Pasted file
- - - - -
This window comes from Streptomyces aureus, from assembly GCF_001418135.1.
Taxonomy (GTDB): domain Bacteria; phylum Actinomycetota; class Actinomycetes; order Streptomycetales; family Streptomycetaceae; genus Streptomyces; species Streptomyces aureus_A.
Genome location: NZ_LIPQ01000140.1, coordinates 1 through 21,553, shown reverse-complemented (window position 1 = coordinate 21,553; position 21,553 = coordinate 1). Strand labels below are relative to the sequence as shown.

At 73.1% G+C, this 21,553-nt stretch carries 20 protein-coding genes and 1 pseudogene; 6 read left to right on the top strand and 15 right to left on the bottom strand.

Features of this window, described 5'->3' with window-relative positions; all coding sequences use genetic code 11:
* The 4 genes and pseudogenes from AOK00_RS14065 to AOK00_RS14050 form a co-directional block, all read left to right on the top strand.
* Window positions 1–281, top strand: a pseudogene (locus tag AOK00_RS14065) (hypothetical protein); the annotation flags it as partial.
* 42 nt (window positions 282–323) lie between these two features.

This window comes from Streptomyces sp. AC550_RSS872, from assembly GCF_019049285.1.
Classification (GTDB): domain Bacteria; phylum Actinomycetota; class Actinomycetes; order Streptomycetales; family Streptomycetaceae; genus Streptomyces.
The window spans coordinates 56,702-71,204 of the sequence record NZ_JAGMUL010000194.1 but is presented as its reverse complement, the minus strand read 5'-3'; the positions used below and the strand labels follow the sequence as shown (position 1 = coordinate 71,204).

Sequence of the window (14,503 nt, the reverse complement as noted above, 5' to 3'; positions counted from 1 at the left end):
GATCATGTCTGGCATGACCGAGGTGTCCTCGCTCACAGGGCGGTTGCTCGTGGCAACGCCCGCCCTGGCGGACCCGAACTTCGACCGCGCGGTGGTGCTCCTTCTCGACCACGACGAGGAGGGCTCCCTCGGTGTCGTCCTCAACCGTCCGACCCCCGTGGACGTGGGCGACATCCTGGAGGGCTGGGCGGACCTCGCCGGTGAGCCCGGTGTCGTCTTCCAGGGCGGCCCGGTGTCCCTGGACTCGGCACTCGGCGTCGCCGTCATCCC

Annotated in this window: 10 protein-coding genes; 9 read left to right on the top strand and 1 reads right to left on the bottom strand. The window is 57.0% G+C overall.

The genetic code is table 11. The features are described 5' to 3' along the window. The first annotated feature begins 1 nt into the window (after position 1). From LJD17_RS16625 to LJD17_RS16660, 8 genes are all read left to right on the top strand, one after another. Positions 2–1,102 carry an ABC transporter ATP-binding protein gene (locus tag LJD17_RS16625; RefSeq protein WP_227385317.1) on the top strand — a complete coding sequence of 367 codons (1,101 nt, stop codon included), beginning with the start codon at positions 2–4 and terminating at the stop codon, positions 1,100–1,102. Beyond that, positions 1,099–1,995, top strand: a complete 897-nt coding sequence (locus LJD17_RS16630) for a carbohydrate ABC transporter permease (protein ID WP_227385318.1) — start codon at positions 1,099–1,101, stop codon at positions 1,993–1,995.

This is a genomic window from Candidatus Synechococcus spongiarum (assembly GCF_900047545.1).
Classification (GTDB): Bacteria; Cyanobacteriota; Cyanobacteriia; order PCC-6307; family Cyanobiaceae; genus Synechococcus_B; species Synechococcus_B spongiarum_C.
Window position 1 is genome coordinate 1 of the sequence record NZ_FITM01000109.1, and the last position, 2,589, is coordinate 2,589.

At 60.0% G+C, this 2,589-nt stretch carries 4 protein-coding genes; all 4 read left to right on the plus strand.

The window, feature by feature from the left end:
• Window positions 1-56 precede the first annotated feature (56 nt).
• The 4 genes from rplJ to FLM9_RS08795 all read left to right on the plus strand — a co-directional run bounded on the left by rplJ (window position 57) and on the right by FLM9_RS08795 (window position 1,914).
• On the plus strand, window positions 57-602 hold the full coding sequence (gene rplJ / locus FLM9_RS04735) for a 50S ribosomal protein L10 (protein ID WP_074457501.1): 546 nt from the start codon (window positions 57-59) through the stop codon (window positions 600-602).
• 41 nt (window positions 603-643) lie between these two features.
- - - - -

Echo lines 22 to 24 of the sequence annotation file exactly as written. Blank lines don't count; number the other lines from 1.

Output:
• The 4 genes from rplJ to FLM9_RS08795 all read left to right on the plus strand — a co-directional run bounded on the left by rplJ (window position 57) and on the right by FLM9_RS08795 (window position 1,914).
• On the plus strand, window positions 57-602 hold the full coding sequence (gene rplJ / locus FLM9_RS04735) for a 50S ribosomal protein L10 (protein ID WP_074457501.1): 546 nt from the start codon (window positions 57-59) through the stop codon (window positions 600-602).
• 41 nt (window positions 603-643) lie between these two features.